But let us see what to answer to that which is said of Paul quoting this passage. The solution is not difficult. The Apostles do not avowedly at all times adduce passages, which in their whole context apply to the subject they handle; but sometimes they allude to a word only, sometimes they apply a passage to a subject in the way of resemblance, and sometimes they bring forward passages as testimonies. When the Apostles use the testimonies of Scripture, then the genuine and real truth must be sought out; but when they glance only at one word, there is no occasion to make any anxious inquiry; and when they quote any passage of Scripture in the way of resemblance, it is a too scrupulous anxiety to seek out how all the parts agree. But it is quite evident that Paul, in 1 Corinthians 15, has not quoted the testimony of the Prophet for the purpose of confirming the doctrine of which he speaks. 2 What then? As the resurrection of the flesh was a truth very difficult to be believed, nay, wholly contrary to the judgement of nature, Paul says that it is no matter of wonder, inasmuch as Christ will come to raise us. How so? Because it is the peculiar prerogative of God to be the perdition of death and the destruction of the grave; as though he said, "Were men to putrefy a thousand times, God would still retain that power of which he declared when he said, that he would be the ruin of death and the destruction of the grave." Let us then know, that, though the judgement of nature rejects the truth, yet God is endued with that incomprehensible power by which he can raise us from a state of putrefaction; nay, since he created the world from nothing, he will also raise us up from the grave, for he is the death of death, the grave of the grave, the ruin of ruin, and the destruction of destruction: and the simple object of Paul is, to extol by these striking words that incredible power of God, which is beyond the reach of human understanding.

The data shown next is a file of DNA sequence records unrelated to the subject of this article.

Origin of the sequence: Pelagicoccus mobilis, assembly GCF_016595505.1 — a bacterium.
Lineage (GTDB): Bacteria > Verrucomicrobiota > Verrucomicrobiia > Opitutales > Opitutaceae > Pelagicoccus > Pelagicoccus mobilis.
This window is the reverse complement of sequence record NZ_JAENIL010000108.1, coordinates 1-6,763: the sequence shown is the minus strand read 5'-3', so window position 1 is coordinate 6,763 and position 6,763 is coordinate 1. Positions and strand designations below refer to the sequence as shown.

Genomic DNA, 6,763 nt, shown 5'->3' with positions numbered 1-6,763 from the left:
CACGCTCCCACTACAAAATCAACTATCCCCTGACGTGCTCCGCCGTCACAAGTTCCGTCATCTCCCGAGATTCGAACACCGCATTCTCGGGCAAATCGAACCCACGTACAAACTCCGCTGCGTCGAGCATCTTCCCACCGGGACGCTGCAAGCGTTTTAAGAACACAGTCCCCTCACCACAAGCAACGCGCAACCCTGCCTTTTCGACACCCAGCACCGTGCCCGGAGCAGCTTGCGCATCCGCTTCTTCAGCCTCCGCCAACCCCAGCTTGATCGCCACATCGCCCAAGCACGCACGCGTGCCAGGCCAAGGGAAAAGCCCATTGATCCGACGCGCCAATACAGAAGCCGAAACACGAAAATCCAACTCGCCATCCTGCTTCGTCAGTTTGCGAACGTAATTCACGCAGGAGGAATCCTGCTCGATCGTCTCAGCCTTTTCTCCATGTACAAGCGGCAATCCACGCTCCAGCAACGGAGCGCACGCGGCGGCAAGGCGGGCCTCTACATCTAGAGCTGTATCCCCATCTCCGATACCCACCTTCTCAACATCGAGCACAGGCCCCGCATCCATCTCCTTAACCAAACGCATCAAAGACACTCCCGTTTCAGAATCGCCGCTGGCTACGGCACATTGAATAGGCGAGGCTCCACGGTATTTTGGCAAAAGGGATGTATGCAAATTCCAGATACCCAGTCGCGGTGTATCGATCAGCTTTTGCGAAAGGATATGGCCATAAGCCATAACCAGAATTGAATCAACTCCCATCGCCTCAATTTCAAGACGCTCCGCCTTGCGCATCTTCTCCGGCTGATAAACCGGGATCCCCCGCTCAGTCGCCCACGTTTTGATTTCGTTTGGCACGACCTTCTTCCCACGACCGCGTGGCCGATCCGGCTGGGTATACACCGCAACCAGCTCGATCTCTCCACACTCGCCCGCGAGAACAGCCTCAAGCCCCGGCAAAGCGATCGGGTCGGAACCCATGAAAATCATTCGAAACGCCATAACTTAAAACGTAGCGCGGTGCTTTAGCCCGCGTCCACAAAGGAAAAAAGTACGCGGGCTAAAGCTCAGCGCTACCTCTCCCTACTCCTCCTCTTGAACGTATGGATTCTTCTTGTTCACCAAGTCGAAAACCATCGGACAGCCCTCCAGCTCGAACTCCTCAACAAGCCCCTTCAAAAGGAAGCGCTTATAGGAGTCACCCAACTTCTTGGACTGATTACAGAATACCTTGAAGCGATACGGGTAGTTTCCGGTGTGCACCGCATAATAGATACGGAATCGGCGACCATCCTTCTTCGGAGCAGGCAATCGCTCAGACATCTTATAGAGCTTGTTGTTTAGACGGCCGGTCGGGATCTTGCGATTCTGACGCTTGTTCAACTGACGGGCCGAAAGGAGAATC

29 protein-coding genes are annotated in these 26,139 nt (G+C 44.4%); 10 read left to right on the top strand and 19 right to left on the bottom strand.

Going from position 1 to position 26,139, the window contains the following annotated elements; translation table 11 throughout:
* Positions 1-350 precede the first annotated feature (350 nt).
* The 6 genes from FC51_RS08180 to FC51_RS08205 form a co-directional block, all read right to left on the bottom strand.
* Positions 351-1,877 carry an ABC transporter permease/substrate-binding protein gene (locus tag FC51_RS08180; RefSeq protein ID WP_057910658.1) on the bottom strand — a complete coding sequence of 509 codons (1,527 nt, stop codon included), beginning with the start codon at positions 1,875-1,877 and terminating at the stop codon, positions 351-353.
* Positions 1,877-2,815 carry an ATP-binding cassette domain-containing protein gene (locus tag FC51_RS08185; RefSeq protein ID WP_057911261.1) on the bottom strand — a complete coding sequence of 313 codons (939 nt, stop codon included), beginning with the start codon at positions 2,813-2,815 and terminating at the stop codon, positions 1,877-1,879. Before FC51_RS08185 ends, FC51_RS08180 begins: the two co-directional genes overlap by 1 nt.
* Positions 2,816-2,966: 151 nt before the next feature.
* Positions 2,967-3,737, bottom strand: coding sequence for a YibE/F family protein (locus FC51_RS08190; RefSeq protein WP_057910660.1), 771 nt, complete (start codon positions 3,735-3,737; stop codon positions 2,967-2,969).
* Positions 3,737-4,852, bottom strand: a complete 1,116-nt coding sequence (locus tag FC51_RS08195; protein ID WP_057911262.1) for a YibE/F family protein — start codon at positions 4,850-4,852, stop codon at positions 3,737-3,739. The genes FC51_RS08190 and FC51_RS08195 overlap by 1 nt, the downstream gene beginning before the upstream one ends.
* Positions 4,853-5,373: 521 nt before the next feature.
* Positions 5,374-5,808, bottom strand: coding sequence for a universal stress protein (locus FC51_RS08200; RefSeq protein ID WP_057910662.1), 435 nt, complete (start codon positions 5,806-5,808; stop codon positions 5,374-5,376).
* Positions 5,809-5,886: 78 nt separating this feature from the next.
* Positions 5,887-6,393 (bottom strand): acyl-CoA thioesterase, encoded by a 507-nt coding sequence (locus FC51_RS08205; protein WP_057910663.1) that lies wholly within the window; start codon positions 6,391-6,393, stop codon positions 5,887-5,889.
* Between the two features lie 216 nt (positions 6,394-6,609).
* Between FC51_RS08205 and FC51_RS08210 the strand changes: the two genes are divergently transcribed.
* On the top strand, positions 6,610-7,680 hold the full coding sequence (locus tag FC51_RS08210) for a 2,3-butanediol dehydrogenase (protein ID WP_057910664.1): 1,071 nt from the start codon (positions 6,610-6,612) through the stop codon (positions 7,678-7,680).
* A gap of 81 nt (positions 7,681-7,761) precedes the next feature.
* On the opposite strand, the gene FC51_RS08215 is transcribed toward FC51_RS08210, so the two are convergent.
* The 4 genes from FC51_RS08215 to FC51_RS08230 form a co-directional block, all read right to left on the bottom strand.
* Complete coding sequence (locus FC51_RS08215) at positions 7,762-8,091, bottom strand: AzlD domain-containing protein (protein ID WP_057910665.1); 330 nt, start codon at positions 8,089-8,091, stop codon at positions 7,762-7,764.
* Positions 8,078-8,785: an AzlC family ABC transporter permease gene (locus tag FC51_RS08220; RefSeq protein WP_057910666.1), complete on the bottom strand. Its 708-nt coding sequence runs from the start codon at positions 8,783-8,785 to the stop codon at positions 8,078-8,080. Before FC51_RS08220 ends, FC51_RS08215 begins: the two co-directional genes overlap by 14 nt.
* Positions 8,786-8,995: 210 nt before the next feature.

Now were any one to quote for the same purpose this place from the Psalms, "The Lord's are the issues of death, (Psalm 68:20,) would it be needful to inquire in what sense David said this or of what time he speaks? By no means; but what is spoken of is the unchangeable prerogative and power of God, of which he can never be deprived, so also in this place we see what he declares by Hosea, and what he would have done, had there not been an obstacle in the ingratitude of the people; for he says
It now follows,
1 "Very many MSS. and some editions read
This passage presents an instance of that useless kind of criticism, by which an attempt has been made to introduce a verbal agreement between sentences in the Old Testament and the supposed quotations of them in the New. The apostles had more regard to the meaning than to words.
Horsley has a long note on the two words
2 "The Apostle's triumphant exclamation, 'O death,' etc., is an allusion indeed to this text of Hosea, an indirect allusion, but no citation of it." -- Bishop Horsley.